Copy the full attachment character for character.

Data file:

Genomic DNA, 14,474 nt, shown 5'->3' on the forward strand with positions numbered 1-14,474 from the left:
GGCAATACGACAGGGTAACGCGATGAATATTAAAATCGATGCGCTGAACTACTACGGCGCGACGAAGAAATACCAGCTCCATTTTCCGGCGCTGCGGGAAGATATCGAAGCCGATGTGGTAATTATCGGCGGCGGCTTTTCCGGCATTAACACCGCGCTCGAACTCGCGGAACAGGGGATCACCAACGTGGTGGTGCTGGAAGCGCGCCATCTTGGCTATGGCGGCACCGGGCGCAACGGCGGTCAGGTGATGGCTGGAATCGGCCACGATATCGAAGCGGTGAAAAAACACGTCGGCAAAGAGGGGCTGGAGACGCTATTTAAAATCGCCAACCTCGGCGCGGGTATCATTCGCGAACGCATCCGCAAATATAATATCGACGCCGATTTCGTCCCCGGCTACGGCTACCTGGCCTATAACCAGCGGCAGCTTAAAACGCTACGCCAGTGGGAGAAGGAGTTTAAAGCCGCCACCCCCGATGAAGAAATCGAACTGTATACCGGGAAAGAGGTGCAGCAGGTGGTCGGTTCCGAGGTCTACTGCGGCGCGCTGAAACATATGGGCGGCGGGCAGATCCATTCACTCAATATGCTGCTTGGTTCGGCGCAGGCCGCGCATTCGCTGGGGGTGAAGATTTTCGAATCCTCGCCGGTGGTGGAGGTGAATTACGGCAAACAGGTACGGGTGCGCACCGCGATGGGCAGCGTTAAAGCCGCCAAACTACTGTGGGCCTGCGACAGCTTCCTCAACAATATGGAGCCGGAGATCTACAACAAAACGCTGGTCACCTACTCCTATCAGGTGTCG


Genomic DNA, 14,474 nt, shown 5'->3' on the forward strand with positions numbered 1-14,474 from the left:
GGCAATACGACAGGGTAACGCGATGAATATTAAAATCGATGCGCTGAACTACTACGGCGCGACGAAGAAATACCAGCTCCATTTTCCGGCGCTGCGGGAAGATATCGAAGCCGATGTGGTAATTATCGGCGGCGGCTTTTCCGGCATTAACACCGCGCTCGAACTCGCGGAACAGGGGATCACCAACGTGGTGGTGCTGGAAGCGCGCCATCTTGGCTATGGCGGCACCGGGCGCAACGGCGGTCAGGTGATGGCTGGAATCGGCCACGATATCGAAGCGGTGAAAAAACACGTCGGCAAAGAGGGGCTGGAGACGCTATTTAAAATCGCCAACCTCGGCGCGGGTATCATTCGCGAACGCATCCGCAAATATAATATCGACGCCGATTTCGTCCCCGGCTACGGCTACCTGGCCTATAACCAGCGGCAGCTTAAAACGCTACGCCAGTGGGAGAAGGAGTTTAAAGCCGCCACCCCCGATGAAGAAATCGAACTGTATACCGGGAAAGAGGTGCAGCAGGTGGTCGGTTCCGAGGTCTACTGCGGCGCGCTGAAACATATGGGCGGCGGGCAGATCCATTCACTCAATATGCTGCTTGGTTCGGCGCAGGCCGCGCATTCGCTGGGGGTGAAGATTTTCGAATCCTCGCCGGTGGTGGAGGTGAATTACGGCAAACAGGTACGGGTGCGCACCGCGATGGGCAGCGTTAAAGCCGCCAAACTACTGTGGGCCTGCGACAGCTTCCTCAACAATATGGAGCCGGAGATCTACAACAAAACGCTGGTCACCTACTCCTATCAGGTGTCG